Wednesday, September 19, 2007

Spiritual Landscape

One of my goals in creating this blog was to connect people that share an appreciation of the land we live on. I have been pleased with the response from readers. One of the people that I have meet is Madis Senner. Madis is interested in connecting spiritually with the land. He has created a web page that outlines his beliefs and included his interpretation of the Clark Gully and Bare Hill sites. Please visit his web site.

Sorry! I can't get Blogger link function to work.

Tuesday, September 11, 2007

New Blog

My new friend Kathy shares my interest in native stone structures. She lives East of of my neck of the woods (whatever that means). She is researching the stone structures in the Afton area. There seems to be a lot of well preserved cairns in this area. Please visit her blog and check out the pictures and information that she has posted.

Platform Cairn

There seem to be four basic types of stone piles in this area. This video documents one particular type. It is a round platform cairn. They are usually between 15 and 30 feet in diameter. They are often found on hillsides facing the sun. In the video I say that they are stacked better on top. What I should have said was that the up hill side of the cairn is usually well stacked and taller than the downhill side of the cairn. Maybe gravity causes this effect or maybe they were built this way to maximize sun exposure.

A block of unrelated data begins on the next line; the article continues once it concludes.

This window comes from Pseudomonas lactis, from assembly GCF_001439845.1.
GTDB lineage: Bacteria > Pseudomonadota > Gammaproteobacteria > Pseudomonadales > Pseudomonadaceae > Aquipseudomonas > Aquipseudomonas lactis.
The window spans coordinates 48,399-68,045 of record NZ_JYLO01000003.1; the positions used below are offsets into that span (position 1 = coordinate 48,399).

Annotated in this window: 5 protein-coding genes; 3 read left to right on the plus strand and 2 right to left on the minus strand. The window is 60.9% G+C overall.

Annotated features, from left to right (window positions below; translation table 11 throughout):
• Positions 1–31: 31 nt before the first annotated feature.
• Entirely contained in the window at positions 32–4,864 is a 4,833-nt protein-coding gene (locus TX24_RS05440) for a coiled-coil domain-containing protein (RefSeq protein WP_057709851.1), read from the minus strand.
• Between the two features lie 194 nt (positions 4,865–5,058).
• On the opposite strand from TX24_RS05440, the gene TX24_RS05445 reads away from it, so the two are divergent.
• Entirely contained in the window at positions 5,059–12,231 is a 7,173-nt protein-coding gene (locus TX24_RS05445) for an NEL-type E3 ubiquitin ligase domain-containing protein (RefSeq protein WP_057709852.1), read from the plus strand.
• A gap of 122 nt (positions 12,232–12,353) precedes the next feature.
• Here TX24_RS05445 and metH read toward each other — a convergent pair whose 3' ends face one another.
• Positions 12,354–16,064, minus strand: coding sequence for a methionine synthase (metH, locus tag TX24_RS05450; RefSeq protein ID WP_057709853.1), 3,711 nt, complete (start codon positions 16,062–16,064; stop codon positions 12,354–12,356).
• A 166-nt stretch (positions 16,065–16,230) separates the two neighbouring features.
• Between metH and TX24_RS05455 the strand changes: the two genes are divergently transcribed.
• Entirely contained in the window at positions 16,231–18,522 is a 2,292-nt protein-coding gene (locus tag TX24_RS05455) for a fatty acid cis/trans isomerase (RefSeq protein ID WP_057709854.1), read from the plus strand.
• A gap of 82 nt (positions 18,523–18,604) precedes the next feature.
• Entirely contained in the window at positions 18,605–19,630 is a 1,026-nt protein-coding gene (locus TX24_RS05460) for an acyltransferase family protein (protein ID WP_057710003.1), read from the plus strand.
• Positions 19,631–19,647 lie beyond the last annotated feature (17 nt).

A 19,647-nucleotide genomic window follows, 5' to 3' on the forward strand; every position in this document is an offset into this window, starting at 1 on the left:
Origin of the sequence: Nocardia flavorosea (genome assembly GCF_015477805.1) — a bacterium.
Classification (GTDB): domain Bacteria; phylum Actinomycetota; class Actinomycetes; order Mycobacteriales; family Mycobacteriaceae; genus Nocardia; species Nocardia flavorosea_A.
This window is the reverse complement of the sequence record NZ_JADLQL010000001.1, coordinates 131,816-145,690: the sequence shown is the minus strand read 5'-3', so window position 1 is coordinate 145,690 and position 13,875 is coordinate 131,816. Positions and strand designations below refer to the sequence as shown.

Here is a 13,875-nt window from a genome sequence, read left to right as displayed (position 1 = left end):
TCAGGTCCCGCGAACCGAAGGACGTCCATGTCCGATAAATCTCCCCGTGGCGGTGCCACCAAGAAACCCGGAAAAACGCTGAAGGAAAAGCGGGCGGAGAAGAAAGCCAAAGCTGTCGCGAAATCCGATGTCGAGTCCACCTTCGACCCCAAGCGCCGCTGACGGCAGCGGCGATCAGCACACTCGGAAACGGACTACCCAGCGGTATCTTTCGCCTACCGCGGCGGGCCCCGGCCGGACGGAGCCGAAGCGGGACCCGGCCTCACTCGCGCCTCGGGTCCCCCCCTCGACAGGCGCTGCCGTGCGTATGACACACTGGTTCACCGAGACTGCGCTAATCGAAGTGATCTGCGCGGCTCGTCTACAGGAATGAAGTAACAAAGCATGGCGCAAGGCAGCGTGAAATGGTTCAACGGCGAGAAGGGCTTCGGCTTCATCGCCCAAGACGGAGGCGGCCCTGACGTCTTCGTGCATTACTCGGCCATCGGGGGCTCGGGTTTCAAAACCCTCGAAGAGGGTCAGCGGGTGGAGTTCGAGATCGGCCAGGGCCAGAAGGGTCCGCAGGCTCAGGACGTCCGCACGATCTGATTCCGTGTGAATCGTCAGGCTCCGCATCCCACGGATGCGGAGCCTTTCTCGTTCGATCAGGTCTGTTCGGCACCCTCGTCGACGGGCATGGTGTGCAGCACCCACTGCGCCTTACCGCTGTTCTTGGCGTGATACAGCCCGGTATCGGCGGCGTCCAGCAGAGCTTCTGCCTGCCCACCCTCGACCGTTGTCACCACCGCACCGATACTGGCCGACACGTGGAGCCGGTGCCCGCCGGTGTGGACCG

Thursday, September 6, 2007

The Old Fort on Bare Hill

I was surfing the web and came across an old article by David Robinson. He was the person that really enlighten me to the fact that these stone structures were still lying quitely thought the woods of Western New York. This article outlines his views on the people that lived in this area so long ago.

Tuesday, September 4, 2007

Two Faced Stone

I thought this was interesting.

It looks like a lot of the carvings that I have seen associated with the mound building cultures.

The idea of a two faced stone reminded me of this stone found near the end of my driveway a few years ago.

I feel the need to point out that I am not suggesting this image is prehistoric. Whoever made it created a fascinating image and left it in a spot that has been documented as a native burial site.

Sunday, September 2, 2007

And more from the Masonville Afton area

Norman and Kathy have both sent in more interesting pictures from this area. When I see pictures of clusters of piles that don't follow a property line, road or trail I can't help but think they could only have a ceremonial purpose.